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What is the 'Ozone and heat plan' in Belgium and what are the different phases?

Context
In 2003, Europe was struck by an extraordinary heat wave. Because of the high temperatures and ozone concentrations, there was a sharp increase in morbidity and mortality in risk groups (elderly people, people with respiratory troubles).

In response to this heat wave, several countries set up action plans for heat waves in order to better control crisis situations like that in 2003. The goal of these plans is to be able to react quickly, in order to reduce the health impact of high temperatures and ozone concentrations on risk groups by taking appropriate measures.

In Belgium, it was decided to set up a national plan with thresholds for both temperature and ozone. Since summer 2005, this 'Ozone and heat plan' (further referred to as 'plan') was put in motion. The definition of heat wave in the current plan is not the same as the one used by climatologists.

The different phases of the plan

The plan consists of 3 phases, of which the second phase, the warning phase is further divided into two levels:

- a vigilant phase
- a warning phase, subdivided into levels 1 and 2
- an alarm phase

The warning and alarm phases are both started after a number of criteria are met. These criteria are based on results of 5-day weather forecasts, daily ozone measurements and 2-day ozone forecasts.

The first two phases of the plan, the vigilant and warning (level 1 and 2) phases are based on objective criteria (period, temperature and ozone concentration). The activation of the alarm phase, in contrast, requires additional assessment criteria (" the required actions for this phase are taken when the treshold has been reached and the measures already taken have to be intensified").


Before the alarm phase is activated, according to the original plan from 2004, a risk assessment group (RAG) is established. This RAG evaluates whether it is opportune to activate the alarm phase and if additional measures are needed. The suggestions and decisions of the RAG are then delivered to the risk management group (RMG) that is composed of representatives of the relevant authorities. The RMG eventually decides whether or not the alarm phase is activated. The heat and ozone criteria for the alarm phase have never been met since the start of the plan. Consequently, the RAG and RMG have also never been established in the framework of the current plan.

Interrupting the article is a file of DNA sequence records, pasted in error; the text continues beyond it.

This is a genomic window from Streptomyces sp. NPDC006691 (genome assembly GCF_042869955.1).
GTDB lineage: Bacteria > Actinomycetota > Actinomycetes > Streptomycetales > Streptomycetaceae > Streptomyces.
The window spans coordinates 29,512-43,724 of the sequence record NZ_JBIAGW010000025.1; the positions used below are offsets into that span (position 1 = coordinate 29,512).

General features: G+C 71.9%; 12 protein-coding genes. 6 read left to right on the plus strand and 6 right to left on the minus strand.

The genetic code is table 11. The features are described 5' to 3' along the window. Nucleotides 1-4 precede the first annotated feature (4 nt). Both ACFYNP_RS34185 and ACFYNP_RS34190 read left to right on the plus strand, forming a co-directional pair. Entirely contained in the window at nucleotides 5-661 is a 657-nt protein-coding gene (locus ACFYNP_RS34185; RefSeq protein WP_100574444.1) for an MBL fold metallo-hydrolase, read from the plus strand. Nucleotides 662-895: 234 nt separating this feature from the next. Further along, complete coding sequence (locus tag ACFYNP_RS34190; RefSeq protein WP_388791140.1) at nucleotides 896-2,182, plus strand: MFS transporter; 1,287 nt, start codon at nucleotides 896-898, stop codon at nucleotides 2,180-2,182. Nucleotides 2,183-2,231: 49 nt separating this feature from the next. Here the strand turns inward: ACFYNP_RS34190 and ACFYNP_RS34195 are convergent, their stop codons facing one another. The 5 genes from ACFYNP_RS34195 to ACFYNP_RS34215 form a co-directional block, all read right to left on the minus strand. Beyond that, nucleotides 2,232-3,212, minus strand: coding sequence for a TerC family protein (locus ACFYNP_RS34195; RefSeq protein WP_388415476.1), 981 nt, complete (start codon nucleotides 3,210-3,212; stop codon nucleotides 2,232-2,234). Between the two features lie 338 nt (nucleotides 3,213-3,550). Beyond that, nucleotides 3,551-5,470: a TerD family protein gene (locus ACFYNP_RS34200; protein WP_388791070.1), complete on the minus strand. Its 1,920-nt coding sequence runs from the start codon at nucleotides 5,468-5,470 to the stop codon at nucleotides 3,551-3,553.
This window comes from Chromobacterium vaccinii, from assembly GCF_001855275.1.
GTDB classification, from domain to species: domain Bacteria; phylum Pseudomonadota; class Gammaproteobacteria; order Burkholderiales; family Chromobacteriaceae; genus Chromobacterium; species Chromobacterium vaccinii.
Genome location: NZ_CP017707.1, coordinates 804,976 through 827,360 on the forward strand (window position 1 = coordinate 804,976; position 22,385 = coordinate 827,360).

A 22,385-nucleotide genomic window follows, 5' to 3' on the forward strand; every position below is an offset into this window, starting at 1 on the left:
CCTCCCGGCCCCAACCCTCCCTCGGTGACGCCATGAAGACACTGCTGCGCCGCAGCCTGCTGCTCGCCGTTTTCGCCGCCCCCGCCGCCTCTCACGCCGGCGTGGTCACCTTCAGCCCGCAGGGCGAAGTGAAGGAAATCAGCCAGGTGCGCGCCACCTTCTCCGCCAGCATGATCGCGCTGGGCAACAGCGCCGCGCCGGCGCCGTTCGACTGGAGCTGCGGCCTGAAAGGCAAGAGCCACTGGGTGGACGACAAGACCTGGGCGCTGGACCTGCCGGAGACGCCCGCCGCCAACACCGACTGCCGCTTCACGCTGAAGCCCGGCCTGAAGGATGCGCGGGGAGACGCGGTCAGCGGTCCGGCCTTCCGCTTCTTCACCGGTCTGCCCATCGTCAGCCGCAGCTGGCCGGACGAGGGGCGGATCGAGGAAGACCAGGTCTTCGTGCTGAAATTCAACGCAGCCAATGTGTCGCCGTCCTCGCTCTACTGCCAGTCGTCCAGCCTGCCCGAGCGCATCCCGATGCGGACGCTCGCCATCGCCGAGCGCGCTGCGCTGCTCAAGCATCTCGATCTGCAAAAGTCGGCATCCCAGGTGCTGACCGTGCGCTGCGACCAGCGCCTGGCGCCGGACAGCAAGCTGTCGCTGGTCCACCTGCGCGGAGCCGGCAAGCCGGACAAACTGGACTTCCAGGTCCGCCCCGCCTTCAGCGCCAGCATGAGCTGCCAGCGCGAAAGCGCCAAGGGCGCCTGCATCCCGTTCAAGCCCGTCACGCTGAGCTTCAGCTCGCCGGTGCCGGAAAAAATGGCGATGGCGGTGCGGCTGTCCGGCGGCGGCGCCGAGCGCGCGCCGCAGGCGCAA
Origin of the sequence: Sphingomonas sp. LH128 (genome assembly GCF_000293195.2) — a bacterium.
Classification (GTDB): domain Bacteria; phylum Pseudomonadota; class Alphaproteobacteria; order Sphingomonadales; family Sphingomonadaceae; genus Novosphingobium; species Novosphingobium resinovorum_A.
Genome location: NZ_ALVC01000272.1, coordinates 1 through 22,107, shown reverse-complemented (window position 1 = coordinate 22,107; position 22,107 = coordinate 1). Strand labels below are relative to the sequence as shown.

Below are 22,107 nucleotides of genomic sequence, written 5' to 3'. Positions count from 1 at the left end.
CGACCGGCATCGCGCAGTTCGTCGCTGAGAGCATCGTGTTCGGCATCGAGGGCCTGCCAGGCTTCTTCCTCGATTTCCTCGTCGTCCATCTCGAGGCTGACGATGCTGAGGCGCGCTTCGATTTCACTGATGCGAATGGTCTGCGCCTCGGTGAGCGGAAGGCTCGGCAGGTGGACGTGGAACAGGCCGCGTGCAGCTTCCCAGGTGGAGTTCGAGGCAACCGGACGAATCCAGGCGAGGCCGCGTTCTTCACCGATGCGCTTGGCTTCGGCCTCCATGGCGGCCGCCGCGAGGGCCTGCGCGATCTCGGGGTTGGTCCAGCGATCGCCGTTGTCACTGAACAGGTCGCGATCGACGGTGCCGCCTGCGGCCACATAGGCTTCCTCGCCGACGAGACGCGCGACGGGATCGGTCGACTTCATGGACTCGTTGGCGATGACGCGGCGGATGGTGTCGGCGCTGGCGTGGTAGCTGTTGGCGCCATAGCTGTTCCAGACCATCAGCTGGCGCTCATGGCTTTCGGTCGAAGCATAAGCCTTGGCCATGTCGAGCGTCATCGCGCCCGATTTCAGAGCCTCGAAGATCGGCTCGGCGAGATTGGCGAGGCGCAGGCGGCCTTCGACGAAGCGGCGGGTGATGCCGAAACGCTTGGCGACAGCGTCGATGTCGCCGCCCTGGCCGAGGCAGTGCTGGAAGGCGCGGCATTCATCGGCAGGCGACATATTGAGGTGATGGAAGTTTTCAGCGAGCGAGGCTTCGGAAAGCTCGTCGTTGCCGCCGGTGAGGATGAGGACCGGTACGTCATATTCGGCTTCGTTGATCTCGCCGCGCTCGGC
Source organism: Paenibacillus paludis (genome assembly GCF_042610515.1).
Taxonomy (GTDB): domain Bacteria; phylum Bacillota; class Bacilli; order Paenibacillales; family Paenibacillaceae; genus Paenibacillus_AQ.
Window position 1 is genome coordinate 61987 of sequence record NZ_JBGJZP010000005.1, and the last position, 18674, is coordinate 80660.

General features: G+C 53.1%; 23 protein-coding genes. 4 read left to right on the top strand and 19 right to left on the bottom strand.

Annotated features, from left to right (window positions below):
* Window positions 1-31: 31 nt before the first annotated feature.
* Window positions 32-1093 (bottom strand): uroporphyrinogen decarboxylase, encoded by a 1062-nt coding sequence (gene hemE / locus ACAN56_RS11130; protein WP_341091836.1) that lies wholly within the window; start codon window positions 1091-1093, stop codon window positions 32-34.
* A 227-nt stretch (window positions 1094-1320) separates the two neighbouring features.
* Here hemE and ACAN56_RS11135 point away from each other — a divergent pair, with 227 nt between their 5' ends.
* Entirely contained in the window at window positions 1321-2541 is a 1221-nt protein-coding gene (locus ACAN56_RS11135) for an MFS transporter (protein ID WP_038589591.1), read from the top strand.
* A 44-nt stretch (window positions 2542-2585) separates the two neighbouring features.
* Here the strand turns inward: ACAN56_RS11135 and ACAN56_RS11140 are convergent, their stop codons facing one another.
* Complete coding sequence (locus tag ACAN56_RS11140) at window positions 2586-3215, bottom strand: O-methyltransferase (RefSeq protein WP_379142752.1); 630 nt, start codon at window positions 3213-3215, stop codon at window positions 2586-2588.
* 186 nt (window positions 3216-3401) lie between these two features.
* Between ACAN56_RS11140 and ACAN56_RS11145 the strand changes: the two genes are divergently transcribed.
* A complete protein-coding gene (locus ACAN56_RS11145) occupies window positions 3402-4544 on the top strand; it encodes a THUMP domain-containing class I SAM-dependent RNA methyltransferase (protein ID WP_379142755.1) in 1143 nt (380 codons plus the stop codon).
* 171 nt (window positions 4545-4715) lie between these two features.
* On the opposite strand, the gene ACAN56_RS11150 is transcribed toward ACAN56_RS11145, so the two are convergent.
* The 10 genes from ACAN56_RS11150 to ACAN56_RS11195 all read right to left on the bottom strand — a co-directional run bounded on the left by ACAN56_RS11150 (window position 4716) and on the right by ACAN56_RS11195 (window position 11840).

The thresholds of this plan are:

Temperature: a minimum temperature of 18°C and maximum temperature above 30°C, averaged for the period considered, measured in Uccle (RMI).

Ozone: the plan is based on the European information and alarm threshold as defined in the directive 2008/50/EC and are set at hourly mean concentrations of respectively 180 µg/m³ and 240 µg/m³.

 

 

The three possible phases of the plan are:

1. The vigilance phase

The vigilance phase starts on the 15th of May and ends on the 30th of September. From the 15th of May onwards, the actions are started systematically. As such, it is not dependent on a threshold, but on a period.

 

2. The warning phase

The warning phase consist of 2 levels:

Level 1
This level is solely based on meteorological criteria. It is reached when, based on meteorological forecasts, during a period of two days, following criteria are met:

- The mean minimum temperature (in the period under consideration) is higher than 18°C

AND

- The mean maximum temperature (in the period under consideration) is higher than 30°C

 

Level 2

This level is in effect as soon as the meteorological and/or the ozone criteria are met (both do not have to be met at the same time). This level is reached when, based on meteorological forecasts, during a period of three consecutive days, following criteria are met:

- the mean minimum temperature (of the 3 days under consideration) is higher than 18°C AND the mean maximum temperature (of the three days under consideration) is higher than 30°C

AND/OR

- on the previous day, in at least one measuring station, an hourly mean ozone concentration higher than 240 µg/m³ (EU limit value) is observed AND for the present day, for at least one measuring station, an hourly mean ozone concentration higher than 180 µg/m³ is forecasted (EU information threshold).

 

3. The alarm phase

- the mean minimum temperature (of the 3 days under consideration) is higher than 18°C AND the mean maximum temperature (of the three days under consideration) is higher than 30°C

AND

- on the previous day, in at least one measuring station, an hourly mean ozone concentration higher than 240 µg/m³ (EU limit value) is observed AND for the present day, for at least one measuring station, an hourly mean ozone concentration higher than 180 µg/m³ is forecasted (EU information threshold).

AND

- The measures already taken need to be intensified

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